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# Laplacian

The Laplacian for a scalar function is a scalar differential operator defined by

 (1)

where the are the scale factors of the coordinate system (Weinberg 1972, p. 109; Arfken 1985, p. 92).

Note that the operator is commonly written as by mathematicians (Krantz 1999, p. 16).

The Laplacian is extremely important in mechanics, electromagnetics, wave theory, and quantum mechanics, and appears in Laplace's equation

 (2)
 (3)
 (4)

and the Schrödinger equation

 (5)

The analogous operator obtained by generalizing from three dimensions to four-dimensional spacetime is denoted and is known as the d'Alembertian. A version of the Laplacian that operates on vector functions is known as the vector Laplacian, and a tensor Laplacian can be similarly defined. The square of the Laplacian is known as the biharmonic operator.

A vector Laplacian can also be defined, as can its generalization to a tensor Laplacian.

The following table gives the form of the Laplacian in several common coordinate systems.

The finite difference form is

 (6)

For a pure radial function ,

 (7) (8) (9)

Using the vector derivative identity

 (10)

so

 (11) (12) (13)

Therefore, for a radial power law,

 (14) (15) (16)

An identity satisfied by the Laplacian is

 (17)

where is the Hilbert-Schmidt norm, is a row vector, and is the transpose of .

To compute the Laplacian of the inverse distance function , where , and integrate the Laplacian over a volume,

 (18)

This is equal to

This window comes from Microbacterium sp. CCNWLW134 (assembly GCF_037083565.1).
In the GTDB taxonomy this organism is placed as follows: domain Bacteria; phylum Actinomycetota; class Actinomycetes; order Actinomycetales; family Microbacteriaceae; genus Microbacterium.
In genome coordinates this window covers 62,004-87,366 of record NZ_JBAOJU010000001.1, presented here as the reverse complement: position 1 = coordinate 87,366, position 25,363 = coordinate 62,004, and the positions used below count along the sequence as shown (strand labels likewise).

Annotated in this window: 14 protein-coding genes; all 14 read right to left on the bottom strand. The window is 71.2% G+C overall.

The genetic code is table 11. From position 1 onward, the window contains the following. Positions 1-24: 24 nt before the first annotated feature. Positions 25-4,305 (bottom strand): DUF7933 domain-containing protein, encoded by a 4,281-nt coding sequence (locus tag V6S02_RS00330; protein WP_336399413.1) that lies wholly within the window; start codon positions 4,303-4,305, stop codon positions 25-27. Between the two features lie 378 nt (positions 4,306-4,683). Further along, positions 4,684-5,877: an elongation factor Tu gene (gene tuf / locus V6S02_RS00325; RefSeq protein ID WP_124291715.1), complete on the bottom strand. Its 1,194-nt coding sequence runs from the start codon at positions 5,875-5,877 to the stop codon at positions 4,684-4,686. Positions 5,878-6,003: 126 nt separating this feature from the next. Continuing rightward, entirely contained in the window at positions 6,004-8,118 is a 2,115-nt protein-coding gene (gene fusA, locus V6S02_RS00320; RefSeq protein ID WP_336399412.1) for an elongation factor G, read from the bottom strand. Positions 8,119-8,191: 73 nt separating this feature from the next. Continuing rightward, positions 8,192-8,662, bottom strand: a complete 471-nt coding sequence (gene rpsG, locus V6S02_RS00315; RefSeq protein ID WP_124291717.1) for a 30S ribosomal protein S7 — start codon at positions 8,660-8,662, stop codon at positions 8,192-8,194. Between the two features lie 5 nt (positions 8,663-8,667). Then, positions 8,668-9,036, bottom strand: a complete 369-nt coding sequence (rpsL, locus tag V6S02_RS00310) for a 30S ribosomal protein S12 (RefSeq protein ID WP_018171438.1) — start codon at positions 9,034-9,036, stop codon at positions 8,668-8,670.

(19) (20) (21) (22) (23)

where the integration is over a small sphere of radius . Now, for and , the integral becomes 0. Similarly, for and , the integral becomes . Therefore,

 (24)

where is the delta function.

Laplacian Matrix, Vector Laplacian, Tensor Laplacian

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## References

Arfken, G. Mathematical Methods for Physicists, 3rd ed. Orlando, FL: Academic Press, 1985.Moon, P. and Spencer, D. E. Field Theory Handbook, Including Coordinate Systems, Differential Equations, and Their Solutions, 2nd ed. New York: Springer-Verlag, 1988.

SeeAlso

References

Arfken, G. Mathematical Methods for Physicists, 3rd ed. Orlando, FL: Academic Press, 1985.Krantz, S. G. Handbook of Complex Variables. Boston, MA: Birkhäuser, p. 16, 1999.Moon, P. and Spencer, D. E. Field Theory Handbook, Including Coordinate Systems, Differential Equations, and Their Solutions, 2nd ed. New York: Springer-Verlag, 1988.Weinberg, S. Gravitation and Cosmology: Principles and Applications of the General Theory of Relativity. New York: Wiley, 1972.

Laplacian

## Cite this as:

Weisstein, Eric W. "Laplacian." From MathWorld--A Wolfram Web Resource. https://mathworld.wolfram.com/Laplacian.html